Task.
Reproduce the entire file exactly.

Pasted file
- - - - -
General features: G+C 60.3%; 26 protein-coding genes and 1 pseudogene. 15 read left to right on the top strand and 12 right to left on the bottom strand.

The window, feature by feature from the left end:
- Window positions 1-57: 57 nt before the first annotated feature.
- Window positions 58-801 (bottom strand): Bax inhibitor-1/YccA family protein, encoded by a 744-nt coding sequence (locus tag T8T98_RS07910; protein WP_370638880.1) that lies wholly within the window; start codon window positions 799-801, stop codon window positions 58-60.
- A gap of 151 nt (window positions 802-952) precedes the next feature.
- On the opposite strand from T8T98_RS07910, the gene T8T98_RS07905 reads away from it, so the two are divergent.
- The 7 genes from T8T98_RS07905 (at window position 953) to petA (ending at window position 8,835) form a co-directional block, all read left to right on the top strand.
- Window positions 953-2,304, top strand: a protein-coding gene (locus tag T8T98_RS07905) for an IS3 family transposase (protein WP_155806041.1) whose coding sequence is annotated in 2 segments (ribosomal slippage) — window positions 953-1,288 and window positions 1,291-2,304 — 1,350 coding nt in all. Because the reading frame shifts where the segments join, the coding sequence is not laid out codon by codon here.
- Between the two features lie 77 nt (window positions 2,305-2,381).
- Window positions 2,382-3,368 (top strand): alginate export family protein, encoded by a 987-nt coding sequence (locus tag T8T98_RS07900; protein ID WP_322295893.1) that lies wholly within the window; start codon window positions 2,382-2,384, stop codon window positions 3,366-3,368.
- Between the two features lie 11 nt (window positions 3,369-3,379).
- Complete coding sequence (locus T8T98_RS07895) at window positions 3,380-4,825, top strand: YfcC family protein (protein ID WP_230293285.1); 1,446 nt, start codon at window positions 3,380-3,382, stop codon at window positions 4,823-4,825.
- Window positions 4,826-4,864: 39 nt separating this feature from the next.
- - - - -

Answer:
General features: G+C 60.3%; 26 protein-coding genes and 1 pseudogene. 15 read left to right on the top strand and 12 right to left on the bottom strand.

The window, feature by feature from the left end:
- Window positions 1-57: 57 nt before the first annotated feature.
- Window positions 58-801 (bottom strand): Bax inhibitor-1/YccA family protein, encoded by a 744-nt coding sequence (locus tag T8T98_RS07910; protein WP_370638880.1) that lies wholly within the window; start codon window positions 799-801, stop codon window positions 58-60.
- A gap of 151 nt (window positions 802-952) precedes the next feature.
- On the opposite strand from T8T98_RS07910, the gene T8T98_RS07905 reads away from it, so the two are divergent.
- The 7 genes from T8T98_RS07905 (at window position 953) to petA (ending at window position 8,835) form a co-directional block, all read left to right on the top strand.
- Window positions 953-2,304, top strand: a protein-coding gene (locus tag T8T98_RS07905) for an IS3 family transposase (protein WP_155806041.1) whose coding sequence is annotated in 2 segments (ribosomal slippage) — window positions 953-1,288 and window positions 1,291-2,304 — 1,350 coding nt in all. Because the reading frame shifts where the segments join, the coding sequence is not laid out codon by codon here.
- Between the two features lie 77 nt (window positions 2,305-2,381).
- Window positions 2,382-3,368 (top strand): alginate export family protein, encoded by a 987-nt coding sequence (locus tag T8T98_RS07900; protein ID WP_322295893.1) that lies wholly within the window; start codon window positions 2,382-2,384, stop codon window positions 3,366-3,368.
- Between the two features lie 11 nt (window positions 3,369-3,379).
- Complete coding sequence (locus T8T98_RS07895) at window positions 3,380-4,825, top strand: YfcC family protein (protein ID WP_230293285.1); 1,446 nt, start codon at window positions 3,380-3,382, stop codon at window positions 4,823-4,825.
- Window positions 4,826-4,864: 39 nt separating this feature from the next.